U.S. President Donald Trump said Tuesday he's "unhappy" with a hard-won agreement to prevent a new government shutdown and finance construction of more barriers along the U.S.-Mexico border, but he didn't say he wouldn't sign the measure. GOP congressional leaders swung behind the proposed deal, selling it as a necessary compromise.
Trump said he doesn't believe there will be a shutdown, which could have hit hundreds of thousands of federal workers again this weekend. "Everything" is on the table, he said at the White House, but "we certainly don't want to see a shutdown."
He said he needs to look further at the agreement, which would grant far less than the $5.7 billion he wants for a long wall along the U.S.-Mexico border.
"I can't say I'm happy. I can't say I'm thrilled," he said. But one way or another, he said, "the wall's getting built."
Top Republicans Mitch McConnell in the Senate and Kevin McCarthy in the House both claimed victory, crowing about Democratic concessions on new border barriers and a late-stage battle over the ability of federal authorities to arrest and detain immigrants living illegally in the U.S.
"You've got to remember where Nancy Pelosi was. She has said, 'No money for a wall.' That's not the case," McCarthy said on CNBC Tuesday morning. "The Democrats have now agreed to more than 55 miles of new barrier."
However, negotiators said it's pretty much the deal that Trump could have gotten in December. Aides revealed details under condition of anonymity because the agreement is tentative.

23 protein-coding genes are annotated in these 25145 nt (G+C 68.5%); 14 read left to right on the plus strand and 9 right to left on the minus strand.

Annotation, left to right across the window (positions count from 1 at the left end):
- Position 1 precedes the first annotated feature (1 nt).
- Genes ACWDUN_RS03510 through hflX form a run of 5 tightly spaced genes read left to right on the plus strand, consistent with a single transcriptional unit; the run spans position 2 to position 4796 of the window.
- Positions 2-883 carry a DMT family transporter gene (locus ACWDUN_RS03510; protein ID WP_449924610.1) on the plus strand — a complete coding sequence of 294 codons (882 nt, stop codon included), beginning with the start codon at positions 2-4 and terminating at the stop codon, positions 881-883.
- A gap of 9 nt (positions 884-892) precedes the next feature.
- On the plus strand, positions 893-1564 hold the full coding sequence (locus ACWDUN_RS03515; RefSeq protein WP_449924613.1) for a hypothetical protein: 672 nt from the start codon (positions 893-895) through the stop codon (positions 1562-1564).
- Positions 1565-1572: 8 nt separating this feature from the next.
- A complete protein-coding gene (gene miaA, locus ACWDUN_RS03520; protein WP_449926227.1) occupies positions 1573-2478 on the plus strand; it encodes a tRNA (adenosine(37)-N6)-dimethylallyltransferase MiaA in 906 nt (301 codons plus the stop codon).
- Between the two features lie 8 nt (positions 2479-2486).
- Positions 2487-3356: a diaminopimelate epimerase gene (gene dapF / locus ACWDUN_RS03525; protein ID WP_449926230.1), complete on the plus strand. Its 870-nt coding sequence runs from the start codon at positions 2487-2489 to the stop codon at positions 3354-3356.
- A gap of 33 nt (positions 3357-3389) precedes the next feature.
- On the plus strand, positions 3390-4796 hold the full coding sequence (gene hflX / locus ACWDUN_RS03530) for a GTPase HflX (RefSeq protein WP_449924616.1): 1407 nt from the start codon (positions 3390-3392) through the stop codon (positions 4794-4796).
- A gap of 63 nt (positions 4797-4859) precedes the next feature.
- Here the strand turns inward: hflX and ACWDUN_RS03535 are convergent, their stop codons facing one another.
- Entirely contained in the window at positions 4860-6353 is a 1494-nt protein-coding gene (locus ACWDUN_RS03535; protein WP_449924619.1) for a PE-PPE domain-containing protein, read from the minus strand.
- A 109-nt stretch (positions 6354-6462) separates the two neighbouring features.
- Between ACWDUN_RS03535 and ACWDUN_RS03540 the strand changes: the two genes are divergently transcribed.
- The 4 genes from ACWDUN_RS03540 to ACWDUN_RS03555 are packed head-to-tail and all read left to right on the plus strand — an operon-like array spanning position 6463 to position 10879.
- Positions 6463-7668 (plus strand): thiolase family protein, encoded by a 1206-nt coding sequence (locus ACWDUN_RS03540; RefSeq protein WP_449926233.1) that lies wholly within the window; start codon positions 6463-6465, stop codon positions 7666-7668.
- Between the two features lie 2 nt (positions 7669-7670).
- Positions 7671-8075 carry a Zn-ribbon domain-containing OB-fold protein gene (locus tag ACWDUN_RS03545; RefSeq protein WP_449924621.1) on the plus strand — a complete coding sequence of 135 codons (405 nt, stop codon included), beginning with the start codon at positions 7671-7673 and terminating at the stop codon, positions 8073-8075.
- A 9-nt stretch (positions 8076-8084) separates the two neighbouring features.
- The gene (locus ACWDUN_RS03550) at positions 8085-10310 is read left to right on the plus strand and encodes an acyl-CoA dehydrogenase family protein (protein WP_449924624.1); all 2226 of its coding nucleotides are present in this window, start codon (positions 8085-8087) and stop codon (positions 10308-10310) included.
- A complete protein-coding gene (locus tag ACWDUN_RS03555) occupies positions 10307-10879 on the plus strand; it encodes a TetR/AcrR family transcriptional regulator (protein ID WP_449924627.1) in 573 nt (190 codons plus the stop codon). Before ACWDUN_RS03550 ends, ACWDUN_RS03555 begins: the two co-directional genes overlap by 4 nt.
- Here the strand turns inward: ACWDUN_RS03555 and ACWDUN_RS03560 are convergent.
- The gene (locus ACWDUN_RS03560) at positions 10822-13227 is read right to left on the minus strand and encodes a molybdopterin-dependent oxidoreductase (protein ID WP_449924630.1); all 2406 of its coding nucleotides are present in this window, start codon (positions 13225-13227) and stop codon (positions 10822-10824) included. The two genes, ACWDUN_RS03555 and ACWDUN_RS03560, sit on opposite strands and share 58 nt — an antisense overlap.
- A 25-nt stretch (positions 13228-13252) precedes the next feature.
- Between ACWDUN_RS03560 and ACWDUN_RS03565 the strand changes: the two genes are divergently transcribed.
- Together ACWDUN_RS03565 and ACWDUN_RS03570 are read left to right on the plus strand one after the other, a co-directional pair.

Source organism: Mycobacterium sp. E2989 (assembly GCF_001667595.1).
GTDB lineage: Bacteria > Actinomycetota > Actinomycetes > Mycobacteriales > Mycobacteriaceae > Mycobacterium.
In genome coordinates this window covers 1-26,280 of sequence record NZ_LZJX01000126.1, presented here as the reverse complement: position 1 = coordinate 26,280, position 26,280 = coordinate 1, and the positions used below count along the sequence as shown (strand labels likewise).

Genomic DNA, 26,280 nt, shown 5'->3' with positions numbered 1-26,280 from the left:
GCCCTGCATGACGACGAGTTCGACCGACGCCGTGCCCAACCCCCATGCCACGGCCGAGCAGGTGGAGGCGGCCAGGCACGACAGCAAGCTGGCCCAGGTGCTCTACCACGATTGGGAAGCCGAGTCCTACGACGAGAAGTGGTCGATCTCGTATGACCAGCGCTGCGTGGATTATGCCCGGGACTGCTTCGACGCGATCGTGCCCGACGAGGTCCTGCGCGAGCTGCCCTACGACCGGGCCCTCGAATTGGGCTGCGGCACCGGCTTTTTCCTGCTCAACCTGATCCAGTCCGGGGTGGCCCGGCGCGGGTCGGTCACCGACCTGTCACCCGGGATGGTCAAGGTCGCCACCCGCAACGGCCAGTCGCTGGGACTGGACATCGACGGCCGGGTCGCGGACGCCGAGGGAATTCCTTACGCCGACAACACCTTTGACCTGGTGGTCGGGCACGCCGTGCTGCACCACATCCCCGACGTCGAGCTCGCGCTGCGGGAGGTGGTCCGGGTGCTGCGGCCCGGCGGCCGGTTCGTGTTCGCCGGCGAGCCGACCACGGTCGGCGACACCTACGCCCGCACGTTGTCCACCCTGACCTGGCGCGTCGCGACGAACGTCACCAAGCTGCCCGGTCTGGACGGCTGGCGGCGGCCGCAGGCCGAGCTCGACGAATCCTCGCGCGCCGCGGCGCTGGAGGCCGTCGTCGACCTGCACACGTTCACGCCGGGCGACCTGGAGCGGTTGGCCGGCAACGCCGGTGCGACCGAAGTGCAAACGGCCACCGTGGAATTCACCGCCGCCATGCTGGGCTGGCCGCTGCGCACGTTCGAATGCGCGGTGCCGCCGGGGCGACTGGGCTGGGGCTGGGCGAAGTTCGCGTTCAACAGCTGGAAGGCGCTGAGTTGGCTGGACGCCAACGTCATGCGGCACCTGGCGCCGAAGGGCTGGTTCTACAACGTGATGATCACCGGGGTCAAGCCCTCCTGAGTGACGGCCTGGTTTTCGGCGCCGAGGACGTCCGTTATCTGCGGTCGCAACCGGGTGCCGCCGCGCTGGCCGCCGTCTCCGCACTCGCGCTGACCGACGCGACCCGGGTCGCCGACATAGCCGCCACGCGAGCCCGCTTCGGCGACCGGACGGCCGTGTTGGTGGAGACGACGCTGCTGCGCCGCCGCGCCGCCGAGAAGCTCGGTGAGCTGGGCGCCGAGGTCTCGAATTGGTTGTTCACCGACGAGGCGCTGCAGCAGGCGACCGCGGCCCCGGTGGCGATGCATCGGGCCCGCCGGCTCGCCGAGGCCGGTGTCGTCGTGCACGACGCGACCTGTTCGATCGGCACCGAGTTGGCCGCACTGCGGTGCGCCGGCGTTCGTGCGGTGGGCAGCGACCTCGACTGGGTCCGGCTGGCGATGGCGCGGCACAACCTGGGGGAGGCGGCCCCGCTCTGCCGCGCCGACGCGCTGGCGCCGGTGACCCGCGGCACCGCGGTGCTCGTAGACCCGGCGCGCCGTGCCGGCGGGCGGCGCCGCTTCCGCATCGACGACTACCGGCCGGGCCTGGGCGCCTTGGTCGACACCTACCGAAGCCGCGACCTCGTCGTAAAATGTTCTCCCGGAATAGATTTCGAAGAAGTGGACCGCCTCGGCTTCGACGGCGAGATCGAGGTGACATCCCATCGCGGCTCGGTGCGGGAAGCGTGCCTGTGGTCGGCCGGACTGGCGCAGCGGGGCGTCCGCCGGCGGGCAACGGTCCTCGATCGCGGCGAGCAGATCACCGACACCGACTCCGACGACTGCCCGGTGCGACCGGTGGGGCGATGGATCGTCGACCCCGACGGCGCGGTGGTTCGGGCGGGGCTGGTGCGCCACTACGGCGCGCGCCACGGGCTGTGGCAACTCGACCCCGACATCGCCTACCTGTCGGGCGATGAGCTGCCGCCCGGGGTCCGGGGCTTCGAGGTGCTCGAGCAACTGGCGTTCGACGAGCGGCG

Republicans and the White House were desperate to avoid another bruising shutdown. They tentatively agreed Monday night to far less money for Trump's border wall than the White House's $5.7 billion wish list, settling for a figure of nearly $1.4 billion, according to congressional aides. The huge funding measure, which combines seven spending bills into one, runs through the fiscal year, which ends on Sept. 30.
Details might not be released until Wednesday, but the pact came in time to alleviate any threat of a second partial government shutdown this weekend.
At the White House on Tuesday, spokesman Hogan Gidley was noncommittal: "We want to focus on what's actually in the document. Until we see that, it's going to be very difficult to have a conversation about what we will and won't accept.
The agreement means 55 miles (88 kilometers) of new fencing — constructed through existing designs such as metal slats instead of a concrete wall — but far less than the 215 miles (345 kilometers) the White House demanded in December. The fencing would be built in the Rio Grande Valley in Texas. It closely mirrors Trump's original budget request from last winter.
The split-the-differences compromise contains plenty to anger lawmakers on the right and left — more border fencing than many Democrats would like and too little for conservative Republicans — but its authors praised it as a genuine compromise that would keep the government open and allow everyone to move on.
"With the government being shut down, the specter of another shutdown this close, what brought us back together I thought tonight was we didn't want that to happen" again, said Senate Appropriations Committee Chairman Richard Shelby, R-Ala.
"Our staffs are just working out the details," said House Appropriations Committee Chairwoman Nita Lowey, D-N.Y.
The pact also includes increases for new technologies such as advanced screening at border entry points, humanitarian aid sought by Democrats and additional customs officers.
This weekend, Shelby pulled the plug on the talks over Democratic demands to limit immigrant detentions by federal authorities, frustrating some of his fellow negotiators, but Democrats yielded ground on that issue in a fresh round of talks on Monday.